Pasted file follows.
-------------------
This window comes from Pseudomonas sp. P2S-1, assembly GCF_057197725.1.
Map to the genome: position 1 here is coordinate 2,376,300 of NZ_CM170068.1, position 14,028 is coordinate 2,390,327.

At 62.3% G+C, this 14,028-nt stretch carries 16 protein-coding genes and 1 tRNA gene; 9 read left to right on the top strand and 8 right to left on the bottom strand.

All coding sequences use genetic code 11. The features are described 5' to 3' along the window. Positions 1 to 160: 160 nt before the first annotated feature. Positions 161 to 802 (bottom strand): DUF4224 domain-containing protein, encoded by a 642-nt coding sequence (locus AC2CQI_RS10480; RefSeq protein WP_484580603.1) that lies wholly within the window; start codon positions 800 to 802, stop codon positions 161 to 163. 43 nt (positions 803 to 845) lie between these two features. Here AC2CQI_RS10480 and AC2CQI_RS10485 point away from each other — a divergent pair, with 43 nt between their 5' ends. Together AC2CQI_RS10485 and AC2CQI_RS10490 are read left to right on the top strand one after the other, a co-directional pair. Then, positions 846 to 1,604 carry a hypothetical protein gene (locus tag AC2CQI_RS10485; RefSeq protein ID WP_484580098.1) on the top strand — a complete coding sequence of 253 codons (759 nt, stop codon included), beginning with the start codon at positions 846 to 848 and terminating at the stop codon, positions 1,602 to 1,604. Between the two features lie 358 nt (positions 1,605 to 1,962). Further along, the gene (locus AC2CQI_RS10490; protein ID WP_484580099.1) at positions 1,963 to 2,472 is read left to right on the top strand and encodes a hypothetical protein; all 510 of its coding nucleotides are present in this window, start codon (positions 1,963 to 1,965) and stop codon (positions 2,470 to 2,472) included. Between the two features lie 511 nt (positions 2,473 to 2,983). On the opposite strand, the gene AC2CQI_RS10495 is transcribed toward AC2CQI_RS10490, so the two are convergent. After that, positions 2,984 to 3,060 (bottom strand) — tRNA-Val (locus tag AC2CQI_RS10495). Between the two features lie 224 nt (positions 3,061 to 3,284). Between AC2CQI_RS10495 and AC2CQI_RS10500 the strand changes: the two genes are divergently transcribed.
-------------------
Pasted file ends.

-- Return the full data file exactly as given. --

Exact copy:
This window comes from Pseudomonas sp. P2S-1, assembly GCF_057197725.1.
Map to the genome: position 1 here is coordinate 2,376,300 of NZ_CM170068.1, position 14,028 is coordinate 2,390,327.

At 62.3% G+C, this 14,028-nt stretch carries 16 protein-coding genes and 1 tRNA gene; 9 read left to right on the top strand and 8 right to left on the bottom strand.

All coding sequences use genetic code 11. The features are described 5' to 3' along the window. Positions 1 to 160: 160 nt before the first annotated feature. Positions 161 to 802 (bottom strand): DUF4224 domain-containing protein, encoded by a 642-nt coding sequence (locus AC2CQI_RS10480; RefSeq protein WP_484580603.1) that lies wholly within the window; start codon positions 800 to 802, stop codon positions 161 to 163. 43 nt (positions 803 to 845) lie between these two features. Here AC2CQI_RS10480 and AC2CQI_RS10485 point away from each other — a divergent pair, with 43 nt between their 5' ends. Together AC2CQI_RS10485 and AC2CQI_RS10490 are read left to right on the top strand one after the other, a co-directional pair. Then, positions 846 to 1,604 carry a hypothetical protein gene (locus tag AC2CQI_RS10485; RefSeq protein ID WP_484580098.1) on the top strand — a complete coding sequence of 253 codons (759 nt, stop codon included), beginning with the start codon at positions 846 to 848 and terminating at the stop codon, positions 1,602 to 1,604. Between the two features lie 358 nt (positions 1,605 to 1,962). Further along, the gene (locus AC2CQI_RS10490; protein ID WP_484580099.1) at positions 1,963 to 2,472 is read left to right on the top strand and encodes a hypothetical protein; all 510 of its coding nucleotides are present in this window, start codon (positions 1,963 to 1,965) and stop codon (positions 2,470 to 2,472) included. Between the two features lie 511 nt (positions 2,473 to 2,983). On the opposite strand, the gene AC2CQI_RS10495 is transcribed toward AC2CQI_RS10490, so the two are convergent. After that, positions 2,984 to 3,060 (bottom strand) — tRNA-Val (locus tag AC2CQI_RS10495). Between the two features lie 224 nt (positions 3,061 to 3,284). Between AC2CQI_RS10495 and AC2CQI_RS10500 the strand changes: the two genes are divergently transcribed.